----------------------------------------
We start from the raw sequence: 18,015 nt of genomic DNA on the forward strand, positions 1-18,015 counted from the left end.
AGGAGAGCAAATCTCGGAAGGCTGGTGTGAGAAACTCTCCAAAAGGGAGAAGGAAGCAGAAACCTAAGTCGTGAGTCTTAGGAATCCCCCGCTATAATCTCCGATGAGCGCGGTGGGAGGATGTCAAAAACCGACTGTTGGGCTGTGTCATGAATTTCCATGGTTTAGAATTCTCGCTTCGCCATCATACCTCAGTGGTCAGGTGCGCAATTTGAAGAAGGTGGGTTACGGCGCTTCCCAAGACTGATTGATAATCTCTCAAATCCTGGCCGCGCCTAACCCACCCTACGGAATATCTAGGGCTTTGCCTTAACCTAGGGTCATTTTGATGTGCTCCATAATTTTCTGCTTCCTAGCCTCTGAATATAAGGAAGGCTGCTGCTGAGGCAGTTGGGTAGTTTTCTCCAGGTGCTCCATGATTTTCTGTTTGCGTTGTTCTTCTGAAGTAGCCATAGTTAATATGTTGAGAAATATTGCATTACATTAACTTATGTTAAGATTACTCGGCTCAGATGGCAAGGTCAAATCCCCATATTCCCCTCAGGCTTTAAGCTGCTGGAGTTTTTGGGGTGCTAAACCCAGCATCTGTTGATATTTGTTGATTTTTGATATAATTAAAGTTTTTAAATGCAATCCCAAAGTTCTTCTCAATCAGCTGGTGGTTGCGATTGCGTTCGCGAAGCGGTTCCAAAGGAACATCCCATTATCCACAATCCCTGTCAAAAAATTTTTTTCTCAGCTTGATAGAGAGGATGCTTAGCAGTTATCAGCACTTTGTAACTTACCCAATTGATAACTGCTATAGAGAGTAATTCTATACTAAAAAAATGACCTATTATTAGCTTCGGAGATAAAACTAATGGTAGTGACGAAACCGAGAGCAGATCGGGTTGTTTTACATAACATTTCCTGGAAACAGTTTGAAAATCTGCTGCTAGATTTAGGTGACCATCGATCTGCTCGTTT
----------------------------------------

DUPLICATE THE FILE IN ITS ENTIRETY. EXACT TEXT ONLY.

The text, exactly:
We start from the raw sequence: 18,015 nt of genomic DNA on the forward strand, positions 1-18,015 counted from the left end.
AGGAGAGCAAATCTCGGAAGGCTGGTGTGAGAAACTCTCCAAAAGGGAGAAGGAAGCAGAAACCTAAGTCGTGAGTCTTAGGAATCCCCCGCTATAATCTCCGATGAGCGCGGTGGGAGGATGTCAAAAACCGACTGTTGGGCTGTGTCATGAATTTCCATGGTTTAGAATTCTCGCTTCGCCATCATACCTCAGTGGTCAGGTGCGCAATTTGAAGAAGGTGGGTTACGGCGCTTCCCAAGACTGATTGATAATCTCTCAAATCCTGGCCGCGCCTAACCCACCCTACGGAATATCTAGGGCTTTGCCTTAACCTAGGGTCATTTTGATGTGCTCCATAATTTTCTGCTTCCTAGCCTCTGAATATAAGGAAGGCTGCTGCTGAGGCAGTTGGGTAGTTTTCTCCAGGTGCTCCATGATTTTCTGTTTGCGTTGTTCTTCTGAAGTAGCCATAGTTAATATGTTGAGAAATATTGCATTACATTAACTTATGTTAAGATTACTCGGCTCAGATGGCAAGGTCAAATCCCCATATTCCCCTCAGGCTTTAAGCTGCTGGAGTTTTTGGGGTGCTAAACCCAGCATCTGTTGATATTTGTTGATTTTTGATATAATTAAAGTTTTTAAATGCAATCCCAAAGTTCTTCTCAATCAGCTGGTGGTTGCGATTGCGTTCGCGAAGCGGTTCCAAAGGAACATCCCATTATCCACAATCCCTGTCAAAAAATTTTTTTCTCAGCTTGATAGAGAGGATGCTTAGCAGTTATCAGCACTTTGTAACTTACCCAATTGATAACTGCTATAGAGAGTAATTCTATACTAAAAAAATGACCTATTATTAGCTTCGGAGATAAAACTAATGGTAGTGACGAAACCGAGAGCAGATCGGGTTGTTTTACATAACATTTCCTGGAAACAGTTTGAAAATCTGCTGCTAGATTTAGGTGACCATCGATCTGCTCGTTT